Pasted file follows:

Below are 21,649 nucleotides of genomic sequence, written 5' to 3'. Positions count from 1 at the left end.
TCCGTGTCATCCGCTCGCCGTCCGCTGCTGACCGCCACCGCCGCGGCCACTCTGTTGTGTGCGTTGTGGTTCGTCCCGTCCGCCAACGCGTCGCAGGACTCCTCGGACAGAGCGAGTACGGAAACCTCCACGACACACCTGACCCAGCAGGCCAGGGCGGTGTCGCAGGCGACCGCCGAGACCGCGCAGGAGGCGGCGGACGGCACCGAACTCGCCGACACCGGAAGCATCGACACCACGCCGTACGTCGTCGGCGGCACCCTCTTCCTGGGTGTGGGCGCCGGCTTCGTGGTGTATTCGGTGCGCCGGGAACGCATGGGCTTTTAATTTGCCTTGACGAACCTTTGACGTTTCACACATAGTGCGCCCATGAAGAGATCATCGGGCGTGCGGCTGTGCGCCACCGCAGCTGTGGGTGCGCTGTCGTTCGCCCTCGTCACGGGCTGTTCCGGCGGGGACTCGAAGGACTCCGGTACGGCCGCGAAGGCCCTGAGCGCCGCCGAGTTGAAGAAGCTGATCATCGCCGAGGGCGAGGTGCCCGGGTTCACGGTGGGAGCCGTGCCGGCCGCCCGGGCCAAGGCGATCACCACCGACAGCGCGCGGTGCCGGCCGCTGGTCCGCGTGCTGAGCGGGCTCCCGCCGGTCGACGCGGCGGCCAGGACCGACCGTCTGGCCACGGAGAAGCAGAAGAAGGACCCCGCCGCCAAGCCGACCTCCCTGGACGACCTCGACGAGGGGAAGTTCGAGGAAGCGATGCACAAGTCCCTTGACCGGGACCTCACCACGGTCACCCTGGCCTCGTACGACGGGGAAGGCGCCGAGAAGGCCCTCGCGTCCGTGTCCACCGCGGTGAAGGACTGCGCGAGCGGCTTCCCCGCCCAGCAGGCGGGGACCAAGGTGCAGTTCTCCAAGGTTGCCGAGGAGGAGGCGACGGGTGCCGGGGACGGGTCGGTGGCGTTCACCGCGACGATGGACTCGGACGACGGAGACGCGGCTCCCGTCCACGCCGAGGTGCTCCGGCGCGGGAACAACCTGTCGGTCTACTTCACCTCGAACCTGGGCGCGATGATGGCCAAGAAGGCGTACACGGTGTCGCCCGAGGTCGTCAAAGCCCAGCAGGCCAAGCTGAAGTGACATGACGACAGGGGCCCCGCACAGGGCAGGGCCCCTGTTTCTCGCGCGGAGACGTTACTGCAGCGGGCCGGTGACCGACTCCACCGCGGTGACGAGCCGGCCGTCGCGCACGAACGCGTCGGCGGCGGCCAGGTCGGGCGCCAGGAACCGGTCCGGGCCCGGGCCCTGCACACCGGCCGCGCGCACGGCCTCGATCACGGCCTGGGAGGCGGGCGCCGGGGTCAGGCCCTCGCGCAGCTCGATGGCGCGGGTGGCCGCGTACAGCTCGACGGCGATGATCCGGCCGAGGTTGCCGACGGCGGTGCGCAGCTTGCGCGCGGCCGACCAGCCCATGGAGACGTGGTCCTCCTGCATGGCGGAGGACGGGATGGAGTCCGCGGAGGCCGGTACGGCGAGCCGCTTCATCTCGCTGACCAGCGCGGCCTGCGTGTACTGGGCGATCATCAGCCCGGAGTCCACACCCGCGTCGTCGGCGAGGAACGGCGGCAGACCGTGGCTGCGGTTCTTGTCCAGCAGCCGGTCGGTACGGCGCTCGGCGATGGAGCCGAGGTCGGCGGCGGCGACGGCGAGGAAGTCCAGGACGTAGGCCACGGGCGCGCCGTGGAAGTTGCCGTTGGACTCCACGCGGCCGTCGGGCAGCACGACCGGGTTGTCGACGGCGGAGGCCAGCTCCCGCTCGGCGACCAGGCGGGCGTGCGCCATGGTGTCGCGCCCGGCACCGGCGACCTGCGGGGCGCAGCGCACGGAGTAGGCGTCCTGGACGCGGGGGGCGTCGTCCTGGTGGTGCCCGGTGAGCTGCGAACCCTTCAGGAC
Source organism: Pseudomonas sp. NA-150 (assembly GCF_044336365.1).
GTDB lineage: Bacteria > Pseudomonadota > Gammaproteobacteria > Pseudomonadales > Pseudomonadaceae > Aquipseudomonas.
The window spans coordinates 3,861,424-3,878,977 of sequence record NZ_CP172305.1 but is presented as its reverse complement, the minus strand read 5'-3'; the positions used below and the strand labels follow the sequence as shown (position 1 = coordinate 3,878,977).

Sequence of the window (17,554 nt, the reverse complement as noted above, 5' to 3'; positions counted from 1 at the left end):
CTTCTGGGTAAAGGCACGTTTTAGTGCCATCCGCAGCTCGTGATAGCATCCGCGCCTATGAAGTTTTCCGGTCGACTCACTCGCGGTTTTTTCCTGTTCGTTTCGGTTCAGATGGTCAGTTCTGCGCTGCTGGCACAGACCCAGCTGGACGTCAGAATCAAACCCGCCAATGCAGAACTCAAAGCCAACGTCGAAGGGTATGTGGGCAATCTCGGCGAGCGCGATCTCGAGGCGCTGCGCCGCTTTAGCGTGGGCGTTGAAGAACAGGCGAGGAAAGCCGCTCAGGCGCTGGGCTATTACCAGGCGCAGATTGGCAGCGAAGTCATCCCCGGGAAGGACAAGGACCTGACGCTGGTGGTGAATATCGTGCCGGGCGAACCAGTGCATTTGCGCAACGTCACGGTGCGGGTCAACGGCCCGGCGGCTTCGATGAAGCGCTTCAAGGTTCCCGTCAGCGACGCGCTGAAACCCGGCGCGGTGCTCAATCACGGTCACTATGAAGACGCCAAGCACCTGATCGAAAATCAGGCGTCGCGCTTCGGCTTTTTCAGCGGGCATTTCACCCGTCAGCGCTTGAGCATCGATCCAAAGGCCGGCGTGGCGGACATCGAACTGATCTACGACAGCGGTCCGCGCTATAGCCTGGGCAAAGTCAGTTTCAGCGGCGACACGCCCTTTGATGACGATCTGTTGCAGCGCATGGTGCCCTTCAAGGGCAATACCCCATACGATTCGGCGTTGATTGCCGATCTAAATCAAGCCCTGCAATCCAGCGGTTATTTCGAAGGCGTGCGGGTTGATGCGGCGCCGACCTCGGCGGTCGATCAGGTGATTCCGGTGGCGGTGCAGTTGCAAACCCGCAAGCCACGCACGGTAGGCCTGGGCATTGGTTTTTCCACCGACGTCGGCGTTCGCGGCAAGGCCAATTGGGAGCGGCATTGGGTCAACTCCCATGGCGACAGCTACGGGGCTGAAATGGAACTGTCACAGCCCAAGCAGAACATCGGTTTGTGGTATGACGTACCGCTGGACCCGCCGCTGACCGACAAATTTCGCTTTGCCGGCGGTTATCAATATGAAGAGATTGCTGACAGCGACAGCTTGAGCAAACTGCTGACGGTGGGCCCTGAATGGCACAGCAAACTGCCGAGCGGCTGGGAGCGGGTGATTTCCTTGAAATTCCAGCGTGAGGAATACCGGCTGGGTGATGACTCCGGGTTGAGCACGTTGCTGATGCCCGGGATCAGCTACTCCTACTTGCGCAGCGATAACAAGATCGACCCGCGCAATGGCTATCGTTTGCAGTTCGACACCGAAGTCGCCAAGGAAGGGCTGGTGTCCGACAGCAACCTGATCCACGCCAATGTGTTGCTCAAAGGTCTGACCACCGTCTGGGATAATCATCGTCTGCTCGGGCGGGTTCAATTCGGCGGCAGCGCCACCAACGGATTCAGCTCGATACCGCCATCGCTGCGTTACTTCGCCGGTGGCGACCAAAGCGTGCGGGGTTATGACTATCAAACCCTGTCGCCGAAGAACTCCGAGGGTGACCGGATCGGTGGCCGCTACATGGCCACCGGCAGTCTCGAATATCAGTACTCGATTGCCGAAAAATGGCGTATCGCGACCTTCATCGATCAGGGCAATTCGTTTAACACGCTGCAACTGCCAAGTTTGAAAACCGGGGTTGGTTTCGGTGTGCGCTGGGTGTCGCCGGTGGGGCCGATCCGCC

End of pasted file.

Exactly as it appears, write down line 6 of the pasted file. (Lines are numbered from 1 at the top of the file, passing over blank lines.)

Sequence of the window (17,554 nt, the reverse complement as noted above, 5' to 3'; positions counted from 1 at the left end):